Confucianismv t eEdo Neo-Confucianism, known in Japanese as Shushi-Gaku (朱子学, shushigaku), refers to the schools of Neo-Confucian philosophy that developed in Japan during the Edo period
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Nippon Kaigi
The Nippon Kaigi
Nippon Kaigi
(日本会議, " Japan
Japan
Conference")[1] is a Japanese nationalist unincorporated association that was established in 1997 and has approximately 38,000 members.[1][2][3] The group is influential in the legislative and executive branches of the Japanese government through its affiliates.[2][4] Shinzō Abe, LDP politician, serves as a special advisor to the group's parliamentary league.[1] The group describes its aims as to "change the postwar national consciousness based on the Tokyo Tribunal's view of history as a fundamental problem" and to "revise the current Constitution";[5] sees its mission to promote patriotic education, the revision of the Constitution of Japan, and support for official visits to Yasukuni Shrine; and is pro Shinto.[6][7][8][9] In the words of Hideaki Kase, an influential member of Nippon Kaigi, "We are dedicated to our conservative cause. We are monarchists
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List Of Legendary Creatures From Japan
The following is a list of demons, ghosts, yōkai, obake, yūrei, and other legendary creatures that are notable in Japanese folklore
Japanese folklore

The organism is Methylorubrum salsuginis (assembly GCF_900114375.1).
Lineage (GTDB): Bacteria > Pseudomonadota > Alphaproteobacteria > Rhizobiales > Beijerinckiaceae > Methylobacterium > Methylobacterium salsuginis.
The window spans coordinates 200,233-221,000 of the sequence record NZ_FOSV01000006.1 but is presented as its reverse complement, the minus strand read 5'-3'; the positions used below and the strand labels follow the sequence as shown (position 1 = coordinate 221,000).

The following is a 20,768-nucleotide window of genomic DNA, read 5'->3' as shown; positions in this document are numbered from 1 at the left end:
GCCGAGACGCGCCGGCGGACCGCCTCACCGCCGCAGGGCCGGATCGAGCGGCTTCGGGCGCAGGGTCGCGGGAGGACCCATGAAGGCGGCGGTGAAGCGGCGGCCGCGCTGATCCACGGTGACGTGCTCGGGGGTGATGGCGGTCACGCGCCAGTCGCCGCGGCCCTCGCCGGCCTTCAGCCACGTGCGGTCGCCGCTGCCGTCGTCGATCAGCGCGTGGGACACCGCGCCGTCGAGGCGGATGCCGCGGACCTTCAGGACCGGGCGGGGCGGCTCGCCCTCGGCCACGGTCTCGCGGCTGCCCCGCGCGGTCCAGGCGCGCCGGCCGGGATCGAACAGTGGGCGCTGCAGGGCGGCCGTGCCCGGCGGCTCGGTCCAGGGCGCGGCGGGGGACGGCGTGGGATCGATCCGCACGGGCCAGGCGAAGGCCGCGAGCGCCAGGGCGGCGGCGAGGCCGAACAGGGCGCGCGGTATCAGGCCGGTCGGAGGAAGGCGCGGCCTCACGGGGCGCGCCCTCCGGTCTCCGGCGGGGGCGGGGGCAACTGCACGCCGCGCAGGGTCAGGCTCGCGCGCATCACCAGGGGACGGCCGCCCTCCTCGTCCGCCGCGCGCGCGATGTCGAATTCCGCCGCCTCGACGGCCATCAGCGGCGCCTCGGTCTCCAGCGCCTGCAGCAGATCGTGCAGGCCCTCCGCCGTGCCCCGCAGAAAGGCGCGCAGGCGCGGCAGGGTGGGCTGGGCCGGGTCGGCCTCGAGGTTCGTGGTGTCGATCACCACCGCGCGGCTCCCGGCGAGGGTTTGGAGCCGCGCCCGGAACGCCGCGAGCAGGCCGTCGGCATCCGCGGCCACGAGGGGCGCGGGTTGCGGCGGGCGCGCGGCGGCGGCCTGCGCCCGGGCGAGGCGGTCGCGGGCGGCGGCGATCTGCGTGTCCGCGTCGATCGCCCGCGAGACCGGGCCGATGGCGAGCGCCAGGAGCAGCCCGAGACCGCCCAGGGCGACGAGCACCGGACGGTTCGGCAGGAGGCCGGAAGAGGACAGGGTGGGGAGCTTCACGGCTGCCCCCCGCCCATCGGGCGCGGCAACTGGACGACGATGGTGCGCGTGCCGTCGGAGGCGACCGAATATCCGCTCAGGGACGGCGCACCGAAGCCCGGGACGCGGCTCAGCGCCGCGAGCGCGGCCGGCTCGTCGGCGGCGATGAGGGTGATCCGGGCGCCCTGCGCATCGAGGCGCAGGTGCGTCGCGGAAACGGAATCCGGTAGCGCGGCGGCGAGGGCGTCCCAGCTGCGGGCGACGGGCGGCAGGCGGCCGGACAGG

and mythology.Contents0–9 A B C D E F G H I J K L M N O P Q R S T U V W X Y ZA[edit] Abumi-guchi
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Tenson Kōrin
In Japanese mythology, the tenson kōrin (天孫降臨) is the descent of Amaterasu's grandson Ninigi from heaven (Takama-ga-hara) to Ashihara no Nakatsukuni in Japan.[1] Following the tenson kōrin Konohanasakuya-hime was born. References[edit]^ Chilson, Clark; Swanson, Paul, eds. (2006). Nanzan Guide to Japanese Religions. University of Hawaii Press
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Tokyo
Tokyo
Tokyo
(/ˈtoʊkioʊ/, Japanese: [toːkʲoː] ( listen)), officially Tokyo Metropolis,[6] is the capital city of Japan
Japan
and one of its 47 prefectures.[7] The Greater Tokyo Area
Greater Tokyo Area
is the most populous metropolitan area in the world.[8] It is the seat of the Emperor of Japan
Japan
and the Japanese government. Tokyo
Tokyo
is in the Kantō region
Kantō region
on the southeastern side of the main island Honshu
Honshu
and includes the Izu Islands and Ogasawara Islands.[9] Formerly known as Edo, it has been the de facto seat of government since 1603 when Shōgun
Shōgun
Tokugawa Ieyasu made the city his headquarters
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Izanagi
Izanagi
Izanagi
(いざなぎ, recorded in the Kojiki
Kojiki
as 伊邪那岐 and in the Nihon Shoki
Nihon Shoki
as 伊弉諾) is a deity born of the seven divine generations in Japanese mythology
Japanese mythology
and Shinto, and his name in the Kojiki
Kojiki
is roughly translated to as "he-who-invites" or Izanagi-no-mikoto. He is also known as Izanagi-no-Okami.Contents1 Accounts in mythology1.1 Izanagi
Izanagi